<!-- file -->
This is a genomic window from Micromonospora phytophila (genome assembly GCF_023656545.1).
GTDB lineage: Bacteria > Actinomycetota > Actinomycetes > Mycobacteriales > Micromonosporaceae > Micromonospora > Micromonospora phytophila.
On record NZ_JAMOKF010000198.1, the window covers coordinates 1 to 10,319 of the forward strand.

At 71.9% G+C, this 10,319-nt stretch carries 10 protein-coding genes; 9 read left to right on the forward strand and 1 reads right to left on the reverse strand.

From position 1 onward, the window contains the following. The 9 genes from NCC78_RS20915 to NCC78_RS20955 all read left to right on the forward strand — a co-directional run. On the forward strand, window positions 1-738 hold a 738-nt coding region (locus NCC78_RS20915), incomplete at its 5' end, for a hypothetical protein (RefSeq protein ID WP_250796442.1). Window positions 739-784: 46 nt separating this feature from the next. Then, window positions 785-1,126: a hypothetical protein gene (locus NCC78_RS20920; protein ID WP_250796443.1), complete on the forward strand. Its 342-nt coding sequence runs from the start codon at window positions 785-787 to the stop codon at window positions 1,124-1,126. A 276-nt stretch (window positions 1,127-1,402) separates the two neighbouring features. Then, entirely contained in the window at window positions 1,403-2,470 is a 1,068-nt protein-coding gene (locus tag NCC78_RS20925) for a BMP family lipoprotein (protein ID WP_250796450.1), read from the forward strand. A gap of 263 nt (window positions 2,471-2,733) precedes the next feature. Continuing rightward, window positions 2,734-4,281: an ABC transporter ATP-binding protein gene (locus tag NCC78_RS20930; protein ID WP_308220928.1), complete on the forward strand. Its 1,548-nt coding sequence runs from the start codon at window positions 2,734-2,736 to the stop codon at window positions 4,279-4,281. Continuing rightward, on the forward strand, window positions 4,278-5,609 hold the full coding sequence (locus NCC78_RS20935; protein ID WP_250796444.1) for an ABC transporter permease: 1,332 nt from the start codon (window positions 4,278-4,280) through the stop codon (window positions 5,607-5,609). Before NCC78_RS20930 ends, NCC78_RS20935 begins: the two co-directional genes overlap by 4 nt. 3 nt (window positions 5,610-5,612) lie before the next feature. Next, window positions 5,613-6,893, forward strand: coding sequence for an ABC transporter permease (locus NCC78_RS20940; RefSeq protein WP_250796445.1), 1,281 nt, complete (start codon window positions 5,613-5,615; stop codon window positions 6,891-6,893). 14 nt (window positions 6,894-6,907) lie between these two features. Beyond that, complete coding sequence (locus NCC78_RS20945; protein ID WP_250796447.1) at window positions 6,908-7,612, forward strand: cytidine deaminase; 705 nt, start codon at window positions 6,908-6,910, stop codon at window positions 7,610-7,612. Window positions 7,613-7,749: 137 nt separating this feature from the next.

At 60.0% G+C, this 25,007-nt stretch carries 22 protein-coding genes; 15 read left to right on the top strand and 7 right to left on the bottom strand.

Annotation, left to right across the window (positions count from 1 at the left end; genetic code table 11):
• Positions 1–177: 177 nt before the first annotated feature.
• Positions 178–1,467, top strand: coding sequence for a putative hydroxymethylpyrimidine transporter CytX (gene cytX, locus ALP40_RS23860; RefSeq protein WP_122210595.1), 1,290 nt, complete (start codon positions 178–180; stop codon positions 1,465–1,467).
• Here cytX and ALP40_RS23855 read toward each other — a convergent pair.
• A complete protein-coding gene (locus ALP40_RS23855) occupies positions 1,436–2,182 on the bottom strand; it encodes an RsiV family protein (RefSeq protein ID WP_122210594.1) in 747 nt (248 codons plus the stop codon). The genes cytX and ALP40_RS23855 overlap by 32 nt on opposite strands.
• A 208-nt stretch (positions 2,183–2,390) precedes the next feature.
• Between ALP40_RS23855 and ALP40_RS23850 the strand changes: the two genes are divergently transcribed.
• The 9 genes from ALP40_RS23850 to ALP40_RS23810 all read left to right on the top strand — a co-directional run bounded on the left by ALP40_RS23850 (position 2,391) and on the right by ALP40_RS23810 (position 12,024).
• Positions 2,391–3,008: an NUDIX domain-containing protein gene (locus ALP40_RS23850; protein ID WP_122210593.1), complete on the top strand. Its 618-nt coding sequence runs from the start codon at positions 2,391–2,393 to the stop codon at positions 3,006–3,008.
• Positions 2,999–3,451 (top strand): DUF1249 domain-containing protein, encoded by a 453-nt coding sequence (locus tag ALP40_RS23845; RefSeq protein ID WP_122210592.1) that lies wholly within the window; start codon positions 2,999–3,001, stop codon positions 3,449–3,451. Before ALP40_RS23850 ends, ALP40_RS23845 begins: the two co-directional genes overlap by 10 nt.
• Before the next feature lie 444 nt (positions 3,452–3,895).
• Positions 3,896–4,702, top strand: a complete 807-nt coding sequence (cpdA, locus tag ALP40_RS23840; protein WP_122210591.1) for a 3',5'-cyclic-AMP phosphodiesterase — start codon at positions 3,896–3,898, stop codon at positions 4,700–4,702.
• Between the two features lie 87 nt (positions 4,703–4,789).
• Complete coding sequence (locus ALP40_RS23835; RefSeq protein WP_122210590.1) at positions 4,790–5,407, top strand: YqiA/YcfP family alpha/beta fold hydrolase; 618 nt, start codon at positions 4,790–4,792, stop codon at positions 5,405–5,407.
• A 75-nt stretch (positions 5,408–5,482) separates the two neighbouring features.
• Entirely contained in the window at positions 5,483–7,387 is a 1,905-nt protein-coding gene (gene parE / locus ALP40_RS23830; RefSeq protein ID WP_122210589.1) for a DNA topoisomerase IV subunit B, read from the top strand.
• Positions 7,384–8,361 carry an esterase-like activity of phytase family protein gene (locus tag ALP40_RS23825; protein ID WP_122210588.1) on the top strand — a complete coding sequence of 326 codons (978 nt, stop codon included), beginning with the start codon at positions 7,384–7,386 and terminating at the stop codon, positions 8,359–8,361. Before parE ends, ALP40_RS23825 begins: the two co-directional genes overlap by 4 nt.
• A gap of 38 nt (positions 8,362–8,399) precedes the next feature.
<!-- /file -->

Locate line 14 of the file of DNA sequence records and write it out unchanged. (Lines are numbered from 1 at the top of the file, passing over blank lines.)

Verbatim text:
• The 9 genes from ALP40_RS23850 to ALP40_RS23810 all read left to right on the top strand — a co-directional run bounded on the left by ALP40_RS23850 (position 2,391) and on the right by ALP40_RS23810 (position 12,024).